1,015 LIGO scientists share $3 million prize

Image: LIGO Hanford

The beamlines for the LIGO detector site at Hanford stretch out across the desert terrain of southeastern Washington. Each arm of the L-shaped detector is 2.5 miles long. (Credit: LIGO)

This year’s revelations about gravitational waves are certain to win someone a Nobel Prize someday, but an even richer prize has already been awarded to the scientists behind the Laser Interferometer Gravitational-Wave Observatory, or LIGO.

Caltech’s Kip Thorne and Ronald Drever, along with MIT’s Rainer Weiss, are among the winners of a Special Breakthrough Prize in Fundamental Physics, worth $3 million. Those three founders of the $1.1 billion LIGO project will share $1 million of the prize. The remaining $2 million will be divvied up among the 1,012 authors ofFebruary’s research paper detailing the gravitational wave detection.

The announcement was made on May 2 by the prize selection committee.

Over the past five years, Breakthrough Prizes have been given out to researchers in life sciences, physics and mathematics. The founders of the prize program include such billionaire tech luminaries as Google’s Sergei Brin, Facebook’s Mark Zuckerberg and Russian investor Yuri Milner. (Milner is also behind the recently announcedBreakthrough Starshot mission to Alpha Centauri.)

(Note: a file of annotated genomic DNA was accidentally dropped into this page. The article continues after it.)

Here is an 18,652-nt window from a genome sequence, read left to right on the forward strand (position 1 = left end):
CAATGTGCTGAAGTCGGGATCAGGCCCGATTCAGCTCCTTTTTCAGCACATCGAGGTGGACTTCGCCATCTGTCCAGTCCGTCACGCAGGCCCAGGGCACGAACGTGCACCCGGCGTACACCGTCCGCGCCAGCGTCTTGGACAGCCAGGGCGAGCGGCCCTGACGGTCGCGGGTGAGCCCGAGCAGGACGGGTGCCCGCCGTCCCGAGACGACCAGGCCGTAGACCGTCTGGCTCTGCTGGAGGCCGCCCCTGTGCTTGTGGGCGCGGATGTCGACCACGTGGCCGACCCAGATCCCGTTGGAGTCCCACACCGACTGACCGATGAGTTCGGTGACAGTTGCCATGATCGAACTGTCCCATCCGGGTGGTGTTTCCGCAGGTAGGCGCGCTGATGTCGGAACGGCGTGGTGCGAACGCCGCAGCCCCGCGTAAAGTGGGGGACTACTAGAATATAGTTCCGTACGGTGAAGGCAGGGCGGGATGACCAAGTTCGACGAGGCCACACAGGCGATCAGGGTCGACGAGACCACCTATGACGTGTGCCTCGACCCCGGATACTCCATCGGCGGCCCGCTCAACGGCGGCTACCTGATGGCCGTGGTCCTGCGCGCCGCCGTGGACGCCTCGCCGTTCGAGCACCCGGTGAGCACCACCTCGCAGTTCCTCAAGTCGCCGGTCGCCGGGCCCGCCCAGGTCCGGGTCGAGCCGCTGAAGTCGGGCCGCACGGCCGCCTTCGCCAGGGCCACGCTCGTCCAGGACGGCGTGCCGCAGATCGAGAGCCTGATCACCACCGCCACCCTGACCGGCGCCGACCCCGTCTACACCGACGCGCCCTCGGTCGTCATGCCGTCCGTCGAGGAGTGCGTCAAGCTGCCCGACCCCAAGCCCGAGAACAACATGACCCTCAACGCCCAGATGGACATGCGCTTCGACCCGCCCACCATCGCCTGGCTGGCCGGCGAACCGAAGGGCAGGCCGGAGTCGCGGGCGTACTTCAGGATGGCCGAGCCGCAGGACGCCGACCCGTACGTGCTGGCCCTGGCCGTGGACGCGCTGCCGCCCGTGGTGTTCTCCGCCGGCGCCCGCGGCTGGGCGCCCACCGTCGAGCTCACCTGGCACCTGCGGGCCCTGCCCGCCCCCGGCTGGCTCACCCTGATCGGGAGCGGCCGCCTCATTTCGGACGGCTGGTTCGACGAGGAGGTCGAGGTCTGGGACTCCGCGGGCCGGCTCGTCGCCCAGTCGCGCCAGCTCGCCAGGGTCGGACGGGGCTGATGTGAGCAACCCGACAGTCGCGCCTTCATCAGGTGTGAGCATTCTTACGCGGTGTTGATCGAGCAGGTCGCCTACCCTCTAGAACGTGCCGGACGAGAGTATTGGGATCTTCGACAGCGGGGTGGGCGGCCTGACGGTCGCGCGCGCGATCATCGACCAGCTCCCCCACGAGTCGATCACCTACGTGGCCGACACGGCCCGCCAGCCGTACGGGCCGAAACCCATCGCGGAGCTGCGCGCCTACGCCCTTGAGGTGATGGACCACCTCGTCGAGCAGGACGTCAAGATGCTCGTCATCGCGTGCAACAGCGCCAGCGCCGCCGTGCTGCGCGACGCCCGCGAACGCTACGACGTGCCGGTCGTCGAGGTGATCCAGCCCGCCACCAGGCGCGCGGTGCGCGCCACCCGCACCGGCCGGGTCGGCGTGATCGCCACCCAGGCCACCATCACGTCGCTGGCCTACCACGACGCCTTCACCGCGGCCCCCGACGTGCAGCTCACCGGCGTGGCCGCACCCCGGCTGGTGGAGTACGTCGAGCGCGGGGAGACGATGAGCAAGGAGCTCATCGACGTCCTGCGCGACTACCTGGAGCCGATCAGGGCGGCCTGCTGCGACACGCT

Get the full story on GeekWire.

About Alan Boyle

Award-winning science writer, creator of Cosmic Log, author of "The Case for Pluto: How a Little Planet Made a Big Difference," president of the Council for the Advancement of Science Writing. Check out "About Alan Boyle" for more fun facts.
This entry was posted in GeekWire and tagged , , , , . Bookmark the permalink.

Leave a Reply

Fill in your details below or click an icon to log in:

WordPress.com Logo

You are commenting using your WordPress.com account. Log Out /  Change )

Google+ photo

You are commenting using your Google+ account. Log Out /  Change )

Twitter picture

You are commenting using your Twitter account. Log Out /  Change )

Facebook photo

You are commenting using your Facebook account. Log Out /  Change )


Connecting to %s

This site uses Akismet to reduce spam. Learn how your comment data is processed.